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Tutor Tips

Tips for Choosing a Tutor for Your Child

Most parents dream of their children doing well in school, going on to college and having a successful career. But what are parents to do when they find out that their child is falling behind? The answer for many is to provide a tutor.

Hundreds of thousands of children having difficulty with a subject in school are currently being tutored in the United States for a variety of reasons:

  • Many students didn’t master basic skills which need to be re-taught to them;
  • Some have a learning disability which poses challenges to the mastery of information and slows down progress in school;
  • Others have weak organizational skills which result in difficulty with keeping on schedule with studying and completing assignments;
  • Some students have medical, social, emotional, behavioral and/or family problems which result in their struggling to keep up with their peers
  • And still others simply desire to get ahead.

Whatever the reason, tutors can both reinforce subject matter that is taught in school and teach students how to work independently. Students often become more self-confident after working with a tutor. The following is a series of tips for parents on choosing a tutor.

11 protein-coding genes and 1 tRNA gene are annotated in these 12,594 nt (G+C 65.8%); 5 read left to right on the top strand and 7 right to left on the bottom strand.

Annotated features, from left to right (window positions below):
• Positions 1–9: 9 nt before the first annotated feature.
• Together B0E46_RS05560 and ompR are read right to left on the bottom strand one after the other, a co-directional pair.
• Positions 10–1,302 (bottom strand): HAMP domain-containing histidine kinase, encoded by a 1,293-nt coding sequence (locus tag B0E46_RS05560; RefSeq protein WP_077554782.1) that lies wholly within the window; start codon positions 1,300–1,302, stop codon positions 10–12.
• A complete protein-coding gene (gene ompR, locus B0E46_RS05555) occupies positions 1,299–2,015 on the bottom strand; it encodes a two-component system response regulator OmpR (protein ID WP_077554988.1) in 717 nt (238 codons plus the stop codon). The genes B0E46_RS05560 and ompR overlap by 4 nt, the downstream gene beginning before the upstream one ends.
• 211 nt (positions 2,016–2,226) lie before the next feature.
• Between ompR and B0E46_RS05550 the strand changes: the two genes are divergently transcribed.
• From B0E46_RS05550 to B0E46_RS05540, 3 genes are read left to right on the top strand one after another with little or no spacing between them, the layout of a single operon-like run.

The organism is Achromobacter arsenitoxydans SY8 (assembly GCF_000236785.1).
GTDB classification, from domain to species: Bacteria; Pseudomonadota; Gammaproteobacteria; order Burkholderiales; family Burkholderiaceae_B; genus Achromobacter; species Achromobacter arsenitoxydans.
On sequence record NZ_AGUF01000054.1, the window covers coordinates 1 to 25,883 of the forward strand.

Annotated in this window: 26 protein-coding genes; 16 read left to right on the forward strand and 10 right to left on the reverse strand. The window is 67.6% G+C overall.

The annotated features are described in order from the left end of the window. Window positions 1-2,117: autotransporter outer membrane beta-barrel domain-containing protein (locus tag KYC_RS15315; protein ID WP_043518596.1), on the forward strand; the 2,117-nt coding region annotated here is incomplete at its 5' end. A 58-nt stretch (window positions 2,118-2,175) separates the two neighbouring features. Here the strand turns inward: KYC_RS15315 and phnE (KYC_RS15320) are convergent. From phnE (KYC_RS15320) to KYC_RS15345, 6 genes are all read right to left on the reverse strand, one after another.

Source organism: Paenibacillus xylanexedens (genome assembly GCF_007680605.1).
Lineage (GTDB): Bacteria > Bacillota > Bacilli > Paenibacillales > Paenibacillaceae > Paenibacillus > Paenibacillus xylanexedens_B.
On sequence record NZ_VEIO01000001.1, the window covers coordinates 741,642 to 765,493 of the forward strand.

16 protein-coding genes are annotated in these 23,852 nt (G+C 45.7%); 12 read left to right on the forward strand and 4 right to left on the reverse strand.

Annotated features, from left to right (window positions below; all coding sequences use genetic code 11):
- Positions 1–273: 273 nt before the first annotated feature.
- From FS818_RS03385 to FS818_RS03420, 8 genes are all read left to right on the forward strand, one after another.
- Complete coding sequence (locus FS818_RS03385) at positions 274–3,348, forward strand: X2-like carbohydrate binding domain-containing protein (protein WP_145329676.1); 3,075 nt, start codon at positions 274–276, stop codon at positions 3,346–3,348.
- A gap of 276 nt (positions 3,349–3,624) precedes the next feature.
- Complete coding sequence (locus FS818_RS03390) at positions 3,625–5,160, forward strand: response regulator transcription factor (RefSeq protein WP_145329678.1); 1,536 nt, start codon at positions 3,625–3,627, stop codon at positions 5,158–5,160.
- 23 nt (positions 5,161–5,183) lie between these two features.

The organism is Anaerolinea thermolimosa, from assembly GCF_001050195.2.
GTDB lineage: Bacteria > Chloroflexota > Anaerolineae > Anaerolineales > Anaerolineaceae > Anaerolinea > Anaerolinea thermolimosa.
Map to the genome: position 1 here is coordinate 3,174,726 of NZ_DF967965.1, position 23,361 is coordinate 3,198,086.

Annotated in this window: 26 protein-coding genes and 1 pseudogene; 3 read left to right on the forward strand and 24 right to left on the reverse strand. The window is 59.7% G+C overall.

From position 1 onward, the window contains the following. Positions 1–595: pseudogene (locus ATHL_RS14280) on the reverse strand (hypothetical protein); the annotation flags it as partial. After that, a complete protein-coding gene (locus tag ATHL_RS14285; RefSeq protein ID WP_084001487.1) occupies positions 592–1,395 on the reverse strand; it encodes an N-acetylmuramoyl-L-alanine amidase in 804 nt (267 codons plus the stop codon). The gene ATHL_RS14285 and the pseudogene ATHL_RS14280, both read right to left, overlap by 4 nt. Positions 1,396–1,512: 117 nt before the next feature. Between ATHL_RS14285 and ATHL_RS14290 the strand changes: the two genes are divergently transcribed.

Explain to your child why you think a tutor is needed and what a tutor does. Talk about what you hope will be accomplished with a tutor.

Ask your child’s teacher or other parents for recommendations. Consider interviewing several tutors with your child. (If your child is a part of the process, he/she will be more open to accepting help.)

Check the tutor’s credentials. Ask about the tutor’s professional training and teaching experiences, and be sure to check references. In most instances, the best tutors will be certified teachers who have expertise in the subject being taught. Find out whether the person has experience working with students at your child’s grade level. And be sure to ask whether he or she has been trained to use appropriate techniques that can address the student’s special needs.

Set clear goals for the tutoring and request a description of the tutoring plan. Whenever possible, ask your child’s teacher to participate in the design of this plan so that it links to school work. Try to create a partnership between you, your child’s teacher and the tutor.

If possible, schedule tutoring for the times of the day when your child is ready to learn. After-school hours are the most common time for tutoring but this is also when students are tired or distracted by other activities. Allow for much-needed breaks from the school routine.

For students with a learning disability, consider scheduling more than one tutoring session per week. Students with learning disabilities often need practice and repetition to master skills. Also, remember that it takes time to see improvement, so don’t expect a quick fix.

Observe your child working with the tutor. The session should include hands-on learning and be very interactive. The tutor should be guiding your child through direct teaching and guided practice.

Request periodic reports from both the tutor and your child’s teacher. There should be noticeable academic improvement within a few weeks.

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